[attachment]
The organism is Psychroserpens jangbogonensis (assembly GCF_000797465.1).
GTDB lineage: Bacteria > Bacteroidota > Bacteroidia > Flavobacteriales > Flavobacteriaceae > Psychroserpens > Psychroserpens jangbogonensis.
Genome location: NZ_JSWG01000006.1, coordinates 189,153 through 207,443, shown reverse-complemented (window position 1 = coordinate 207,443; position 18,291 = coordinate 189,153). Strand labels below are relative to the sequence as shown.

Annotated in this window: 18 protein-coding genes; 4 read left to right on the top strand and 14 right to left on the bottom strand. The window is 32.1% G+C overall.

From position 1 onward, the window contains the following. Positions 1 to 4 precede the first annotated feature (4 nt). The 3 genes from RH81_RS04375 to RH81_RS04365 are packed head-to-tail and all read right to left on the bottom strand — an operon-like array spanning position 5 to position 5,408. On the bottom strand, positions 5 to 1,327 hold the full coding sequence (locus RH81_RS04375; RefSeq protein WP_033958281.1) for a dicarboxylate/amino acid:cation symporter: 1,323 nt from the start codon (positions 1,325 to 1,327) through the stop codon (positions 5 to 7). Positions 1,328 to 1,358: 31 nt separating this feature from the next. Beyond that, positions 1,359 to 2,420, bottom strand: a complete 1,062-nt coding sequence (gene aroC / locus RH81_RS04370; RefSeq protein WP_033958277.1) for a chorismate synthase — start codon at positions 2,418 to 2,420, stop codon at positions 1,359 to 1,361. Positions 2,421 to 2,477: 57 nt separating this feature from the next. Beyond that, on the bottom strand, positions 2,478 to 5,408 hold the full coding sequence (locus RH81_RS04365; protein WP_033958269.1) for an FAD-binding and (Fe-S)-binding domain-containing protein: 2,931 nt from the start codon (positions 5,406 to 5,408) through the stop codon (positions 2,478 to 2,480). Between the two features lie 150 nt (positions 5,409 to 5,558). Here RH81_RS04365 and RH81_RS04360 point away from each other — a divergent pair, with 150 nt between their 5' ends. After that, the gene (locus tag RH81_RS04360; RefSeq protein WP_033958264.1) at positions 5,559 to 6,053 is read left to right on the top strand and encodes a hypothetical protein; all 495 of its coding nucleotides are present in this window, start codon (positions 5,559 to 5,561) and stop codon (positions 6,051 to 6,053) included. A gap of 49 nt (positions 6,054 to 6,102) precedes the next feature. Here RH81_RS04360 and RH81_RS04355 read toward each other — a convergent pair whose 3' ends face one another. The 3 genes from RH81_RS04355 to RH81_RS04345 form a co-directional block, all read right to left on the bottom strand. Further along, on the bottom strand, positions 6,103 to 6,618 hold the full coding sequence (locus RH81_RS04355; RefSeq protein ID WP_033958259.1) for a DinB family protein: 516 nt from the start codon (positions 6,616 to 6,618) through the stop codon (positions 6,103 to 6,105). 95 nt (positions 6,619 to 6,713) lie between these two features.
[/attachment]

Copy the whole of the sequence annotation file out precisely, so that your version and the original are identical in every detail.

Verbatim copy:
The organism is Psychroserpens jangbogonensis (assembly GCF_000797465.1).
GTDB lineage: Bacteria > Bacteroidota > Bacteroidia > Flavobacteriales > Flavobacteriaceae > Psychroserpens > Psychroserpens jangbogonensis.
Genome location: NZ_JSWG01000006.1, coordinates 189,153 through 207,443, shown reverse-complemented (window position 1 = coordinate 207,443; position 18,291 = coordinate 189,153). Strand labels below are relative to the sequence as shown.

Annotated in this window: 18 protein-coding genes; 4 read left to right on the top strand and 14 right to left on the bottom strand. The window is 32.1% G+C overall.

From position 1 onward, the window contains the following. Positions 1 to 4 precede the first annotated feature (4 nt). The 3 genes from RH81_RS04375 to RH81_RS04365 are packed head-to-tail and all read right to left on the bottom strand — an operon-like array spanning position 5 to position 5,408. On the bottom strand, positions 5 to 1,327 hold the full coding sequence (locus RH81_RS04375; RefSeq protein WP_033958281.1) for a dicarboxylate/amino acid:cation symporter: 1,323 nt from the start codon (positions 1,325 to 1,327) through the stop codon (positions 5 to 7). Positions 1,328 to 1,358: 31 nt separating this feature from the next. Beyond that, positions 1,359 to 2,420, bottom strand: a complete 1,062-nt coding sequence (gene aroC / locus RH81_RS04370; RefSeq protein WP_033958277.1) for a chorismate synthase — start codon at positions 2,418 to 2,420, stop codon at positions 1,359 to 1,361. Positions 2,421 to 2,477: 57 nt separating this feature from the next. Beyond that, on the bottom strand, positions 2,478 to 5,408 hold the full coding sequence (locus RH81_RS04365; protein WP_033958269.1) for an FAD-binding and (Fe-S)-binding domain-containing protein: 2,931 nt from the start codon (positions 5,406 to 5,408) through the stop codon (positions 2,478 to 2,480). Between the two features lie 150 nt (positions 5,409 to 5,558). Here RH81_RS04365 and RH81_RS04360 point away from each other — a divergent pair, with 150 nt between their 5' ends. After that, the gene (locus tag RH81_RS04360; RefSeq protein WP_033958264.1) at positions 5,559 to 6,053 is read left to right on the top strand and encodes a hypothetical protein; all 495 of its coding nucleotides are present in this window, start codon (positions 5,559 to 5,561) and stop codon (positions 6,051 to 6,053) included. A gap of 49 nt (positions 6,054 to 6,102) precedes the next feature. Here RH81_RS04360 and RH81_RS04355 read toward each other — a convergent pair whose 3' ends face one another. The 3 genes from RH81_RS04355 to RH81_RS04345 form a co-directional block, all read right to left on the bottom strand. Further along, on the bottom strand, positions 6,103 to 6,618 hold the full coding sequence (locus RH81_RS04355; RefSeq protein ID WP_033958259.1) for a DinB family protein: 516 nt from the start codon (positions 6,616 to 6,618) through the stop codon (positions 6,103 to 6,105). 95 nt (positions 6,619 to 6,713) lie between these two features.